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Ecopipam

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Ecopipam

Ecopipam
Systematic (IUPAC) name
(–)-trans-6,7,7a,8,9,13b-hexahydro-3-chloro-2-hydroxy-N-methyl-5H-benzo[d]naptho-(2,1-b)azepine
Clinical data
Legal status
?
Identifiers
CAS number  YesY
ATC code None
PubChem
UNII  YesY
Chemical data
Formula C19H20ClNO 
Mol. mass 313.821 g/mol
 YesY   

Ecopipam (SCH-39166) is a synthetic benzazepine derivative drug that acts as a selective dopamine D1/D5 receptor antagonist, with little affinity for either dopamine D2-like or 5-HT2 receptors.[1]

Chemical synthesis

Ecopipam can be synthesized from a simple tetralin derivative:[2]

Clinical trials

Based on its profile in animal models, Ecopipam was first studied as a treatment for schizophrenia but showed no activity.[3][4] Side effects including sedation, restlessness, emesis and anxiety were generally rated mild. There were no reports of Parkinsonian-like extrapyramidal symptoms typically seen with D2 antagonists.

Human clinical studies also showed that Ecopipam was an effective antagonist of the acute euphoric effects of cocaine.[5] However, the effect did not persist following repeated administration.[6]

Researchers have postulated that dopamine via D1 receptors in the mesolimbic system is involved with rewarded behaviors and pleasure.[7] One such behavior is eating, and Ecopipam has been shown in a large clinical study to be an effective treatment for obesity.[8] However, reports of mild-to-moderate, reversible anxiety and depression made it unsuitable for commercialization as an anti-obesity drug, and its development was stopped.

Recent (2014) open label studies have shown Ecopipam to reduce gambling behaviors in subjects with pathological gambling[9] and to decrease the motor and vocal tics in adults with Tourette’s Syndrome.[10] Ecopipam is currently in clinical trials conducted by the biotechnology company Psyadon Pharmaceuticals for the treatment of Tourette’s Syndrome in children ages 7–17.[11]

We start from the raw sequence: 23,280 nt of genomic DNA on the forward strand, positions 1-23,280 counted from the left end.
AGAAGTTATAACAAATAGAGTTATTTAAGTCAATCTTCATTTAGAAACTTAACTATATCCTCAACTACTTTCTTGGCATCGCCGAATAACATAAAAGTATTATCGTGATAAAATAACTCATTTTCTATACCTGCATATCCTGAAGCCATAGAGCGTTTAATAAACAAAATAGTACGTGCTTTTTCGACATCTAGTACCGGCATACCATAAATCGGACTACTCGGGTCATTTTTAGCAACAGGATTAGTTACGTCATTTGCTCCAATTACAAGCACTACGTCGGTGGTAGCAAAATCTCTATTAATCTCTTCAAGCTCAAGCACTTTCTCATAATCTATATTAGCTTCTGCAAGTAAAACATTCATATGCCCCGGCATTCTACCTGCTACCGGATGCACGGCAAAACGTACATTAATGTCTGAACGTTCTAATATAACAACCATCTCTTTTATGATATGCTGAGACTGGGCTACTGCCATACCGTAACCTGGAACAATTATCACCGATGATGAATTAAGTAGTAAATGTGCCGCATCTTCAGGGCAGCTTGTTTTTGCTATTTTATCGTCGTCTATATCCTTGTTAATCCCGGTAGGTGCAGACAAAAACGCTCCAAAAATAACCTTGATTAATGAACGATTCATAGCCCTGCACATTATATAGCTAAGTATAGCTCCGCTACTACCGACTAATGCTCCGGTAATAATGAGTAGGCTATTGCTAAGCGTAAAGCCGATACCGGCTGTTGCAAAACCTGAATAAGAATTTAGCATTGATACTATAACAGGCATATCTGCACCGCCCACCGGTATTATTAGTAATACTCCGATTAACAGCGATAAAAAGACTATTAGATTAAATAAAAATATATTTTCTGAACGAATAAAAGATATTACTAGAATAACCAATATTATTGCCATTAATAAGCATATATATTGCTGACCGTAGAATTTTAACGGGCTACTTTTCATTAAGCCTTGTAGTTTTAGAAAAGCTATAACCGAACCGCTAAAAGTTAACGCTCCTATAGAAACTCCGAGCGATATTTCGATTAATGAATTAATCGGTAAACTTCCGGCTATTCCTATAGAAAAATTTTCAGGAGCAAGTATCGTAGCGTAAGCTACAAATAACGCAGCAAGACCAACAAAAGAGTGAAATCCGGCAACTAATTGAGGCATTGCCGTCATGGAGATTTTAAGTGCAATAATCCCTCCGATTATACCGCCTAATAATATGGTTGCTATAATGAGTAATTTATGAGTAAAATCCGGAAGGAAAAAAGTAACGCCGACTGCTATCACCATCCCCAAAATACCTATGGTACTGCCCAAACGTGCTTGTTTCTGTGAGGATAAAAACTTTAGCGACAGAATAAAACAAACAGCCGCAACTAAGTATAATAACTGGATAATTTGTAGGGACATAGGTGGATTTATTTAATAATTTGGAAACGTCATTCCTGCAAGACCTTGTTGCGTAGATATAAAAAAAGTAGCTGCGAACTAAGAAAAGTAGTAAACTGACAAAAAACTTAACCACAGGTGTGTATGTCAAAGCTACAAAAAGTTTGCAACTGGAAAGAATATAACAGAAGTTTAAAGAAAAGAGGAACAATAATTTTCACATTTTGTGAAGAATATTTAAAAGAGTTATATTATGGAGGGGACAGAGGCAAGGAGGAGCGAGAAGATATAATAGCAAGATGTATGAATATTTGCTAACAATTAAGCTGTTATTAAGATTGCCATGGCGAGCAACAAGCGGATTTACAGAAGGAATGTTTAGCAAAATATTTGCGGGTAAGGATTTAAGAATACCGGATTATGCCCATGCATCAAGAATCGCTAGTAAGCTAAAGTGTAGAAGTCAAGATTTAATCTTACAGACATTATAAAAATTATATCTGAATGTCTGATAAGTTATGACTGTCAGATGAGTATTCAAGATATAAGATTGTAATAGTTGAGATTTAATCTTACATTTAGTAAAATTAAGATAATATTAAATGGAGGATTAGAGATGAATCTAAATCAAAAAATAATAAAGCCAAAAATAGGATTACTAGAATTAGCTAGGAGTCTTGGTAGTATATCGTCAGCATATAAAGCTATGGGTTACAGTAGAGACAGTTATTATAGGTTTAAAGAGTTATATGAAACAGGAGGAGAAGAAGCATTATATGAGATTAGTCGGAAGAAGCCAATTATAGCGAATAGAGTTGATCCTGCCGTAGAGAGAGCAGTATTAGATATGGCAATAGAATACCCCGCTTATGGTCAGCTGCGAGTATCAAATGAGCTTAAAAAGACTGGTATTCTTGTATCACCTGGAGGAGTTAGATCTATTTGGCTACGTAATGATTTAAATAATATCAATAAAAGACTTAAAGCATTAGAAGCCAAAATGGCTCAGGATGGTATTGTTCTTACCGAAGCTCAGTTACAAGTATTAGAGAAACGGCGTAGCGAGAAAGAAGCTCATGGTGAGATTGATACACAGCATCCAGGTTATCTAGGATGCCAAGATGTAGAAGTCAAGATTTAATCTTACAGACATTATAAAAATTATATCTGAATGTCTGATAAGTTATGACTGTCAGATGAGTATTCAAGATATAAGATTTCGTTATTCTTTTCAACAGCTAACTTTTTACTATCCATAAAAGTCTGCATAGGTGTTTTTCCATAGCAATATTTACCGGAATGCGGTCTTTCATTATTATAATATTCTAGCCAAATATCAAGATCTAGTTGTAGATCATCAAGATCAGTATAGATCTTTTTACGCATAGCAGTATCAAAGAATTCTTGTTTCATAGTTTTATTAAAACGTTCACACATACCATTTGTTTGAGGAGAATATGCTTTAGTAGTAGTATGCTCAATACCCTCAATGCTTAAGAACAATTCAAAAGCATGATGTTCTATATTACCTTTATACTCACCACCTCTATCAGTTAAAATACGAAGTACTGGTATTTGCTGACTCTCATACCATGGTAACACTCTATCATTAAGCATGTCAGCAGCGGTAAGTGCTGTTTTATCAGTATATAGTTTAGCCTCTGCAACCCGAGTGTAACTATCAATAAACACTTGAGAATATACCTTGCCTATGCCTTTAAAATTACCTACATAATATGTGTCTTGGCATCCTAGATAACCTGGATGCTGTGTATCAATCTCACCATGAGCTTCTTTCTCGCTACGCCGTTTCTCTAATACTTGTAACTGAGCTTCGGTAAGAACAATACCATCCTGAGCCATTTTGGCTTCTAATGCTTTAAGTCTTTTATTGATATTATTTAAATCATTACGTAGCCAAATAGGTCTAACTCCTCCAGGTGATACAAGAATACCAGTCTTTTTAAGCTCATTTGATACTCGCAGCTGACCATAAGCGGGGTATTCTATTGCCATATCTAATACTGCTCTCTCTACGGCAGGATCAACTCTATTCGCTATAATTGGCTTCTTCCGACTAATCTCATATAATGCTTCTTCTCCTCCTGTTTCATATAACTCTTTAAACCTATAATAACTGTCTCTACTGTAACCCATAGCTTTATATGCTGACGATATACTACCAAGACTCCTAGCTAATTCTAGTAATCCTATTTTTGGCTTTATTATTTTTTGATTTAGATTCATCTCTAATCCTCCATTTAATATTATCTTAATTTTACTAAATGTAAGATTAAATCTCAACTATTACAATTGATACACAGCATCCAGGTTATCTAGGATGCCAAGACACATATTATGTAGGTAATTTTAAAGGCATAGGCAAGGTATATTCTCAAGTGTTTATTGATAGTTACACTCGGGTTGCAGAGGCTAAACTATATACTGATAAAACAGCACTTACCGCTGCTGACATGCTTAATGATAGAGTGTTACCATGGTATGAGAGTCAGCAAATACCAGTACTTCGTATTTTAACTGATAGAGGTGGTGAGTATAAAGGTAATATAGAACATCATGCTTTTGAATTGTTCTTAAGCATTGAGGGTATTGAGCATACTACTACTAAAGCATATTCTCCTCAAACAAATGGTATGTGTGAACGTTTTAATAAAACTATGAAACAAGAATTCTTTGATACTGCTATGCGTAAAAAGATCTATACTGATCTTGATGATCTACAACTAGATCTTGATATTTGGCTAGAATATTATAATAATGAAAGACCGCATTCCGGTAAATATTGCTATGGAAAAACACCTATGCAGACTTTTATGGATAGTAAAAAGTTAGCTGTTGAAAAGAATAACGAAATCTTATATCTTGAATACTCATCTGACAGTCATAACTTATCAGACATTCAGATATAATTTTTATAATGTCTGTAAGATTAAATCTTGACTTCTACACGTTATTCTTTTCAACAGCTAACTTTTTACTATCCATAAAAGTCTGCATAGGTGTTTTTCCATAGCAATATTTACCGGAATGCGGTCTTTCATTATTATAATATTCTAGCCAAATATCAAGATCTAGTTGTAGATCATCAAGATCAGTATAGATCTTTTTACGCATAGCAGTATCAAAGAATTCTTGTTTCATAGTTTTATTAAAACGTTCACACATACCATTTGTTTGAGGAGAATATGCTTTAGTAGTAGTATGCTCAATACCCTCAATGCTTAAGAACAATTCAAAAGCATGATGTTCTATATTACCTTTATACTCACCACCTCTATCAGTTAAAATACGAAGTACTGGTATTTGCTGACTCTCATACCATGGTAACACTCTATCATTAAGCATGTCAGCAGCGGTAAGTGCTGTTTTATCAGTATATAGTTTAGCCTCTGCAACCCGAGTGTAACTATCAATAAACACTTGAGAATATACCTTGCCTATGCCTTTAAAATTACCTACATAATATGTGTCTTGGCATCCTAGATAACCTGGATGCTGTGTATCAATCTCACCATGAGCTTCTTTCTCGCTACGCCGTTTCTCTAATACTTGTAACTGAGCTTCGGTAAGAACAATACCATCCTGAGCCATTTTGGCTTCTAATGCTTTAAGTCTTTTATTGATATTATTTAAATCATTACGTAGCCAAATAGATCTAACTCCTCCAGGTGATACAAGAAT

References

  1. ^ Chipkin RE, Iorio LC, Coffin VL, McQuade RD, Berger JG, Barnett A (December 1988). "Pharmacological profile of SCH39166: a dopamine D1 selective benzonaphthazepine with potential antipsychotic activity". The Journal of Pharmacology and Experimental Therapeutics 247 (3): 1093–102.  
  2. ^ Hou, D; Schumacher, D (2001). "The selection of a commercial route for the D1 antagonist Sch-39166.". Current opinion in drug discovery & development 4 (6): 792–9.  
  3. ^ Karlsson P, Smith L, Farde L, Härnryd C, Sedvall G, Wiesel FA (October 1995). "Lack of apparent antipsychotic effect of the D1-dopamine receptor antagonist SCH39166 in acutely ill schizophrenic patients". Psychopharmacology (Berl) 121 (3): 309–16.  
  4. ^ Den Boer JA, van Megen HJ, Fleischhacker WW, Louwerens JW, Slaap BR, Westenberg HG, Burrows GD, Srivastava ON (October 1995). "Differential effects of the D1-DA receptor antagonist SCH39166 on positive and negative symptoms of schizophrenia". Psychopharmacology (Berl) 121 (3): 317–22.  
  5. ^ Haney M, Ward AS, Foltin RW, Fischman MW (June 2001). "Effects of ecopipam, a selective dopamine D1 antagonist, on smoked cocaine self-administration by humans". Psychopharmacology (Berl) 155 (4): 330–7.  
  6. ^ Nann-Vernotica E, Donny EC, Bigelow GE, Walsh SL (June 2001). "Repeated administration of the D1/5 antagonist ecopipam fails to attenuate the subjective effects of cocaine". Psychopharmacology (Berl) 155 (4): 338–47.  
  7. ^ Baik JH (October 11, 2013). "Dopamine signaling in reward-related behaviors". Front Neural Circuits 7: 152.  
  8. ^ Astrup A, Greenway FL, Ling W, Pedicone L, Lachowicz J, Strader CD, Kwan R; Ecopipam Obesity Study Group (2007). "Randomized controlled trials of the D1/D5 antagonist ecopipam for weight loss in obese subjects". Obesity 15 (7): 1717–31.  
  9. ^ Grant JE, Odlaug BL, Black DW, Fong T, Davtian M, Chipkin R, Kim SW (August 2014). "A single-blind study of 'as-needed' ecopipam for gambling disorder". Ann Clin Psychiatry 26 (3): 179–86.  
  10. ^ Gilbert DL, Budman CL, Singer HS, Kurlan R, Chipkin RE (January–February 2014). "A D1 receptor antagonist, ecopipam, for treatment of tics in Tourette syndrome". Clin Neuropharmacol 37 (1): 26–30.  
  11. ^ http://clinicaltrials.gov/ct2/show/study/NCT02102698
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